Women are steadily gaining more seats on corporate boards — female leaders now make up 30% of directors on the S&P 500 — but there is still a long way to go in efforts to achieve parity.
In the footwear industry, Caleres Inc., helmed by chairman and CEO Diane Sullivan, continues to lead the way in this area — the company’s board is comprised of 60% women (six of 10 directors).
At the Women’s Forum of New York’s Breakfast of Corporate Champions in New York yesterday, Caleres was one of only of 44 companies from all industries recognized for achieving or exceeding board gender parity. (In total, about 240 companies were saluted for having 35% or more female representation.)
“This accomplishment took a concentrated effort beginning more than five years ago,” said Sullivan. “While this award symbolizes that important work, it is not the reason for our action. We are a stronger, more strategic company because our board has the capabilities, skills, and experiences we need, while at the same time reflects the consumers we serve. As a female CEO it was top of mind however, providing opportunities for gender parity is the responsibility of everyone. The challenge is in making sure there is a pipeline for these leaders and those to follow. It is okay to be the first, just not the last.”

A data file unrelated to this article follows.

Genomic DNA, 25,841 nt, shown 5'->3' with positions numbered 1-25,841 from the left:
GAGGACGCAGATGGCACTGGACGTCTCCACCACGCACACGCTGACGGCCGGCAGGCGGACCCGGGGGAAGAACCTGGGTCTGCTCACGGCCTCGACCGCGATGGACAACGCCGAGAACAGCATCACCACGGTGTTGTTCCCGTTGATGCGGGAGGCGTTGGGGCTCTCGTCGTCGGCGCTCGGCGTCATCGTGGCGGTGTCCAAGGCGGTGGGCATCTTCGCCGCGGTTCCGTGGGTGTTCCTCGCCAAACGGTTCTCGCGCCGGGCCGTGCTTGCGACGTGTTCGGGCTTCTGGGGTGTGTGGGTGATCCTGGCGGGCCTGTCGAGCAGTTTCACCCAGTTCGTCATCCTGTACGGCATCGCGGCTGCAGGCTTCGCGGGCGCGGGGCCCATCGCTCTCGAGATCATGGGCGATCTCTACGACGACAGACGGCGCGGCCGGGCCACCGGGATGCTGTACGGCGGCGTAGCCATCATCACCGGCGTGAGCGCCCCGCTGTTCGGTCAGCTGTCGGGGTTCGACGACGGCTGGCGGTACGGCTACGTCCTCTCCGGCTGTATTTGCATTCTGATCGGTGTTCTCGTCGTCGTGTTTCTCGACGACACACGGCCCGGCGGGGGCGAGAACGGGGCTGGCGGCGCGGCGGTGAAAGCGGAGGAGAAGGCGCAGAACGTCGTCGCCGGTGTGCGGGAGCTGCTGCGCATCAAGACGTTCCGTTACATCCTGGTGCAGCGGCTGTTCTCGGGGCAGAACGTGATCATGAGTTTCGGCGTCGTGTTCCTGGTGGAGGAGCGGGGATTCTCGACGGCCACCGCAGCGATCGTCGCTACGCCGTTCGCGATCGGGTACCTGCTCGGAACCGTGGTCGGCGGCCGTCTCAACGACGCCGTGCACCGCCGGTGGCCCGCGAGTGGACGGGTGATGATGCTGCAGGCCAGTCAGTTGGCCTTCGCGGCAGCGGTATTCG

Achieving parity isn’t something that happens organically. Rather, it’s about being intentional, business leaders said at the breakfast.
The Women’s Forum “Corporate Board Initiative” is centered around the belief that change happens more quickly when it’s driven from the top. One way leaders can fuel meaningful progress, speakers said, is by sponsoring women and advocating for them in the board conversation. Companies should also seek dynamic board members who have specific skills and expertise, but they shouldn’t always mandate that directors are CEOs, speakers noted.
At Caleres, the women on the board include Lisa Flavin, SVP and chief compliance officer at Emerson; Brenda Freeman, founder of Joyeux Advisory Group; Lori Greeley, CEO at Serena and Lily; Carla Hendra, global CEO of growth and innovation at Ogilvy; Wenda Harris Millard, vice chairman at MediaLink; and Sullivan.
“A diverse board means diverse perspectives, experiences and approaches, and it just makes good business sense,” Sullivan told FN in 2019.